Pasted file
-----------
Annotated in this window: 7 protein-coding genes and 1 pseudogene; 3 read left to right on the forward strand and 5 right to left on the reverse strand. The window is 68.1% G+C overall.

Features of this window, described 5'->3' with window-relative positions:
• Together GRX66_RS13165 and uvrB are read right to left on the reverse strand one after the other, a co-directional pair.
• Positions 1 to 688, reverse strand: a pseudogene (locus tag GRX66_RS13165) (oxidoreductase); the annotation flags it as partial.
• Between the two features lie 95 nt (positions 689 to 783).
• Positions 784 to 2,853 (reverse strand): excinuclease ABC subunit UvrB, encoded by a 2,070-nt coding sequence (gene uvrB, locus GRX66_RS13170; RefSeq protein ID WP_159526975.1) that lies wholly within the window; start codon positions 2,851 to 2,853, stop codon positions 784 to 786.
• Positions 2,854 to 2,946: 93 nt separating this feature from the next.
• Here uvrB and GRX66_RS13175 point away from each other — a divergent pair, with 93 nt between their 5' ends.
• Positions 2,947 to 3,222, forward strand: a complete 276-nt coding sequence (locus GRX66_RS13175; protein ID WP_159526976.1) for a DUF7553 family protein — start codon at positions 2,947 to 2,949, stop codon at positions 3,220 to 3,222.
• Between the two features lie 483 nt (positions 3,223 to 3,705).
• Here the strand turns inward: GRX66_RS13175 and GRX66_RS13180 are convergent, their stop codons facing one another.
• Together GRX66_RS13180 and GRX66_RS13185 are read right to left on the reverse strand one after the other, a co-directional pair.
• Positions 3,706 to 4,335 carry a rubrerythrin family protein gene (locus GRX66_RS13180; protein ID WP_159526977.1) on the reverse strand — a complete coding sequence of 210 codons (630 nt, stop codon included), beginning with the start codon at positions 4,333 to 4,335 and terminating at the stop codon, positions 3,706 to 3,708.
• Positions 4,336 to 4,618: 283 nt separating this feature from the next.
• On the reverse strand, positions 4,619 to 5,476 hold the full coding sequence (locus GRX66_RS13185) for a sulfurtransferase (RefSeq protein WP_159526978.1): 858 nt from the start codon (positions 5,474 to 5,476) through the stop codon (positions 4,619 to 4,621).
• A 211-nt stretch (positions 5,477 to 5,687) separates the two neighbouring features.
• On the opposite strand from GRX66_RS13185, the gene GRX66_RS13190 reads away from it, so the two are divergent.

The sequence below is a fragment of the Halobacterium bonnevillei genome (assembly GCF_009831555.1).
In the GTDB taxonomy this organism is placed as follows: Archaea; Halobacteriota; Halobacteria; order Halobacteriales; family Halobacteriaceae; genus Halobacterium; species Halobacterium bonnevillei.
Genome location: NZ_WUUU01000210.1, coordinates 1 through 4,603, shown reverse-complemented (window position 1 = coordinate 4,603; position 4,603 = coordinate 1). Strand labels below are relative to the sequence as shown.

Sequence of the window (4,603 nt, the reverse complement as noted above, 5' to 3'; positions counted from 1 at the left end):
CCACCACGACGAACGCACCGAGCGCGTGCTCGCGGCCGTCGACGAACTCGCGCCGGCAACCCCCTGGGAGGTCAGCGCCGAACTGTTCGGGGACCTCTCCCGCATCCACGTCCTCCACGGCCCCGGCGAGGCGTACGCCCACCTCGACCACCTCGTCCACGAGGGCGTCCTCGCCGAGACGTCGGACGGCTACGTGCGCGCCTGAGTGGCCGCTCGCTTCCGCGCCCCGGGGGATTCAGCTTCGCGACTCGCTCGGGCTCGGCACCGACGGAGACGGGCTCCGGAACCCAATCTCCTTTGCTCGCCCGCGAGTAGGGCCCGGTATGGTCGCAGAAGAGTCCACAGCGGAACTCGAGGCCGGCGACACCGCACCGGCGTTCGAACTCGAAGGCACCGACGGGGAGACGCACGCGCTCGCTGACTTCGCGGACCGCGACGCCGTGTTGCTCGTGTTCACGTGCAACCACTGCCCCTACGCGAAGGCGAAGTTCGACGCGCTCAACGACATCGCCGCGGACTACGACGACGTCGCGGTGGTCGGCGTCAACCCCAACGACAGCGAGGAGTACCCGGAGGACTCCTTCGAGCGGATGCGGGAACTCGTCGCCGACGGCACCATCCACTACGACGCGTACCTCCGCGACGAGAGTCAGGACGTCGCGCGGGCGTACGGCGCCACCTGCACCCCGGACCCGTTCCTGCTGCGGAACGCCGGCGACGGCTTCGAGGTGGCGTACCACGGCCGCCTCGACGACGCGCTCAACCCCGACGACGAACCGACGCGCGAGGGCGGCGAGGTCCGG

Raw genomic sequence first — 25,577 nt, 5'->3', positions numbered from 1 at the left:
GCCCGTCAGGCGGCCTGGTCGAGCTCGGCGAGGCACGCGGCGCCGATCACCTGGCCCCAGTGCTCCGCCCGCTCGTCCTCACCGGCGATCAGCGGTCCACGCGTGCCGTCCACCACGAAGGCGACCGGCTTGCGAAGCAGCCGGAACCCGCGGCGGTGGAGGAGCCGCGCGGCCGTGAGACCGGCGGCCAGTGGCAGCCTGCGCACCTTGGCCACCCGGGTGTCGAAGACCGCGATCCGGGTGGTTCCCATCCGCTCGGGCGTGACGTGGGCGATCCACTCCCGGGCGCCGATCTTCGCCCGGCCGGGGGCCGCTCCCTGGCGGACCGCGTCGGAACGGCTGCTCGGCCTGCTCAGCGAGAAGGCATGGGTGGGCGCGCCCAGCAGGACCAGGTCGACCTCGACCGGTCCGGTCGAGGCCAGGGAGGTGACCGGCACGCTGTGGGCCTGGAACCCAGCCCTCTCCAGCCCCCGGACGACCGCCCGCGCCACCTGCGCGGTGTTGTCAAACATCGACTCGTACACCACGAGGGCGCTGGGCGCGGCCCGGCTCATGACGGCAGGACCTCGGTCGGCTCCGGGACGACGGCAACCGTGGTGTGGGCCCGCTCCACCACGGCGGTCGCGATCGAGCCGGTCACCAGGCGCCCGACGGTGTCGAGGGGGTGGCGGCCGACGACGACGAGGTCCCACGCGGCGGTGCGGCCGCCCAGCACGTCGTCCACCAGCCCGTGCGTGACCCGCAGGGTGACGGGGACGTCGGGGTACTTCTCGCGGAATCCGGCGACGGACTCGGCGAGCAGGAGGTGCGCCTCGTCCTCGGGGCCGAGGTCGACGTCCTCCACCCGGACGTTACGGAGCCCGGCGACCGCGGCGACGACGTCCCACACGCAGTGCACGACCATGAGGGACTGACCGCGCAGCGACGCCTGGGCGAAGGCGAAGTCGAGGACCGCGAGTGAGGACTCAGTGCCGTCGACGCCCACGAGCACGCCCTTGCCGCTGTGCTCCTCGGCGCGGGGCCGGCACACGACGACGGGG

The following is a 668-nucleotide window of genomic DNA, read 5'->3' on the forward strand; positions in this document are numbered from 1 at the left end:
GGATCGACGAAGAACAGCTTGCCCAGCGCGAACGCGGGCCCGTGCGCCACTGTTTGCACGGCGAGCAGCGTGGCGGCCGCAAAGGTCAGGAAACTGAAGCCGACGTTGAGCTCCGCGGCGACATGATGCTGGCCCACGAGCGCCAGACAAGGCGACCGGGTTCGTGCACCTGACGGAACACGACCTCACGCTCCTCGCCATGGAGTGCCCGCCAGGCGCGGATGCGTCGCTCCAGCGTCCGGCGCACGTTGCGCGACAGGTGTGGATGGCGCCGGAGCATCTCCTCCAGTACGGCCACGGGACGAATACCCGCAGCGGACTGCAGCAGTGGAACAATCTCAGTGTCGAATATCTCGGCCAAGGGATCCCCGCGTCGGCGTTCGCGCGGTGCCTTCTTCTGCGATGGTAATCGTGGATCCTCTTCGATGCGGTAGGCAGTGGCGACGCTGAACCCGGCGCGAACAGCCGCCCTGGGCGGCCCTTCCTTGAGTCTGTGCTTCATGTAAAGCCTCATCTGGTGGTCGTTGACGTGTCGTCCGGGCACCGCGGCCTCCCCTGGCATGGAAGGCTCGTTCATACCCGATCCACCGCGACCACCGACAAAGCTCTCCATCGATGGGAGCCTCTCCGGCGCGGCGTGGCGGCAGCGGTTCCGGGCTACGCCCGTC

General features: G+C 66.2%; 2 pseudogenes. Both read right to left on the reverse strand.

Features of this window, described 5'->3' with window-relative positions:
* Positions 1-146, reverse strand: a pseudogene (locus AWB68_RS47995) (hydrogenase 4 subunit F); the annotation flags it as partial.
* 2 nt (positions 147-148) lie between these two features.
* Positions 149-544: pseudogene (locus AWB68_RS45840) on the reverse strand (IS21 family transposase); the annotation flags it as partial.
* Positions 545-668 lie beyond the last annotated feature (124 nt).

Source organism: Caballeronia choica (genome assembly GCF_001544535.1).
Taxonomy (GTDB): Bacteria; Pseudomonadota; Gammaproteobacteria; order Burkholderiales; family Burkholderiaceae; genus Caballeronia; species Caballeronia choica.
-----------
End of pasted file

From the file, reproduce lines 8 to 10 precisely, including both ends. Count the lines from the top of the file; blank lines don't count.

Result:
• Here uvrB and GRX66_RS13175 point away from each other — a divergent pair, with 93 nt between their 5' ends.
• Positions 2,947 to 3,222, forward strand: a complete 276-nt coding sequence (locus GRX66_RS13175; protein ID WP_159526976.1) for a DUF7553 family protein — start codon at positions 2,947 to 2,949, stop codon at positions 3,220 to 3,222.
• Between the two features lie 483 nt (positions 3,223 to 3,705).